Roman Fever/The Human Voice review by The Observer

Roman Fever/The Human Voice review by The Observer

Rating: 4 out of 5.

‘Held her audience spellbound’: Nadine Benjamin in The Human Voice. Photograph: Dominique Nok

Susie Sainsbury theatre; Royal Festival Hall; St Martin-in-the-Fields, London
Pegasus Opera sparks change with a tart two-hander and a woman on the edge

As a scenario for a chamber opera, try this: two women of “ripe but well-cared-for middle age” (an enviable condition) reminisce as old friends but soon reveal themselves bitter rivals, each harbouring a shocking secret. Edith Wharton’s featherlight short story Roman Fever (1934) can nearly be lifted straight from the page to make a crisp two-hander libretto. The American composer Philip Hagemann (b.1932) did just that in his 1989 opera, set to lush, singable, musical theatre-style music. Wharton’s words remain intact, the levity of the conversation exposed as bitchiness exemplified.

Roman Fever was presented as part of a stylish double bill with Francis Poulenc’s La voix humaine (sung in English as The Human Voice) by Pegasus Opera, directed by Josette Bushell-Mingo and conducted by Rebecca Tong. Both shows were designed, with elegant economy, by Peiyao Wang. Pegasus’s credo, since its foundation in 1992, has been to provide opportunities “for artists from African and Asian heritage, promoting opera among people of all ages in underserved and culturally diverse communities”. In choice of repertoire, this open-minded company prefers the universal to proselytism. The two works here, based on texts by canonical writers (in Poulenc’s case, Jean Cocteau), plead no case except to explore the human condition.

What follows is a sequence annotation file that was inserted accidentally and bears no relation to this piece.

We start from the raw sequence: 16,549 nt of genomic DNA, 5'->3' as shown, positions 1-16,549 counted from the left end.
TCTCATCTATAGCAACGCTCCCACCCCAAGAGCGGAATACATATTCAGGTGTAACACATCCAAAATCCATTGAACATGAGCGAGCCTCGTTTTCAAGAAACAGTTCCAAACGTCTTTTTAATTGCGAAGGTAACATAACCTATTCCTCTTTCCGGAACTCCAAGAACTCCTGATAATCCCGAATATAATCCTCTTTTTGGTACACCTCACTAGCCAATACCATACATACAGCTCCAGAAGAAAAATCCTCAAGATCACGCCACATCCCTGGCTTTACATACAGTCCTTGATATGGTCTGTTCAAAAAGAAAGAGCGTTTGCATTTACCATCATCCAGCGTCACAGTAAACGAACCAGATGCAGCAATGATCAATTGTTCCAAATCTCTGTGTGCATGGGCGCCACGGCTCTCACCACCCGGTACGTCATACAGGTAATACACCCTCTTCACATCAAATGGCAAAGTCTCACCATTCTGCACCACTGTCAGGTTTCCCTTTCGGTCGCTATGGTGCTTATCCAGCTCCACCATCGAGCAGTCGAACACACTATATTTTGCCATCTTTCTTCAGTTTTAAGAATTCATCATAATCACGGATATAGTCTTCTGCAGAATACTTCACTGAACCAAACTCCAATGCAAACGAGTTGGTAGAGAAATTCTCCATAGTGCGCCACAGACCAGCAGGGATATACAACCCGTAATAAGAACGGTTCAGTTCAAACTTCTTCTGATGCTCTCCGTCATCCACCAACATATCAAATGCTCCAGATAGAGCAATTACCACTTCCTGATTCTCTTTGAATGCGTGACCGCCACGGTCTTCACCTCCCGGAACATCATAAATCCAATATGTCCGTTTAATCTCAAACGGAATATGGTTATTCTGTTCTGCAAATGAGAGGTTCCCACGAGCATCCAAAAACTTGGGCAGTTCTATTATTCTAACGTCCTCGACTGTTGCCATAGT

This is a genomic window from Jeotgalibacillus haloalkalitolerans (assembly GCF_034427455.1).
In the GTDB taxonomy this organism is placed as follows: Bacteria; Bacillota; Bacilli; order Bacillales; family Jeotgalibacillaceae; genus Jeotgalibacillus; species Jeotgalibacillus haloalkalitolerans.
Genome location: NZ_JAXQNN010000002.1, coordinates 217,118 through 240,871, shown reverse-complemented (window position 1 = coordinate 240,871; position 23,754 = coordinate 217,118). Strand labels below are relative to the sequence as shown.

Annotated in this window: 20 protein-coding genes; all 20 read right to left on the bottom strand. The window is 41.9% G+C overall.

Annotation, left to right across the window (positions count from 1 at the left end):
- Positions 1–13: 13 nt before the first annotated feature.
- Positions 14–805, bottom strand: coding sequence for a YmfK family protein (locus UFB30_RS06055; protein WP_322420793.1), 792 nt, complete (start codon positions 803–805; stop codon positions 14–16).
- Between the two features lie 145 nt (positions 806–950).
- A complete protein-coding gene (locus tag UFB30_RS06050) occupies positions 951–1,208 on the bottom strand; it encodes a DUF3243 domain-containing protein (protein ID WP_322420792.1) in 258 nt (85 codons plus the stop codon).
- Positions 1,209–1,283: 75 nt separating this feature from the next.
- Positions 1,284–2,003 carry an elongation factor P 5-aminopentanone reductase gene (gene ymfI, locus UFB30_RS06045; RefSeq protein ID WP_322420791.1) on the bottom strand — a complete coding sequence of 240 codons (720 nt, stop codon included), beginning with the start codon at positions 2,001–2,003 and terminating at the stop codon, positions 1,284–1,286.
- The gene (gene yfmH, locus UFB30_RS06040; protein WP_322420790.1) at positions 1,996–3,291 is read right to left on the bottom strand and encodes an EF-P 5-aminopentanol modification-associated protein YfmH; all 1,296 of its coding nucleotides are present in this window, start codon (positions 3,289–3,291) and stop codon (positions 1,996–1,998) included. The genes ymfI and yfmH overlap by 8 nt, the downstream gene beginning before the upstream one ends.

A majority female production team and orchestra match the theme of the double bill, but this is treated as an opportunity rather than a condition. Many of the young and efficient production team were from the Royal Central School of Speech and Drama. Pegasus now has a forward-looking partnership with Glyndebourne involving mentoring and masterclasses. In classic Wharton style, the two widows, sung by the soprano Alison Buchanan and the mezzo-soprano Bernadine Pritchett, are women of leisure. All is revealed in the opera’s last, climactic bars. As Alida, acid-tongued and glamorous, Pritchett was alluring, wry, diction clear. Buchanan, who is also artistic director of Pegasus, has an operatic fullness to her voice, well suited to the apparently dowdy Grace.

Alison Buchanan and Bernadine Pritchett in Roman Fever. Photograph: Dominique Nok

After this comedy came Poulenc’s intense monodrama in which a woman, Elle, pours her suicidal emotion into a phone call. The lyric soprano Nadine Benjamin, now a star name in British opera, balanced excess and restraint, even allowing glints of humour amid the darkness. She held her audience spellbound – an audience as comfortably diverse as many a UK city street. How is that mix achieved? Given the paucity of audience information in the recent Arts Council England Let’s Create survey, the question is worth asking. A Pegasus spokesperson summed it up as years of building up mailing lists and writing to general opera lovers as well as targeting black events, organisations and individuals, plus group leaders and bookers. Hard work, but not mysterious. Pegasus’s double bill, given three performances, may look like a small event. On the contrary, it is a catalyst for change.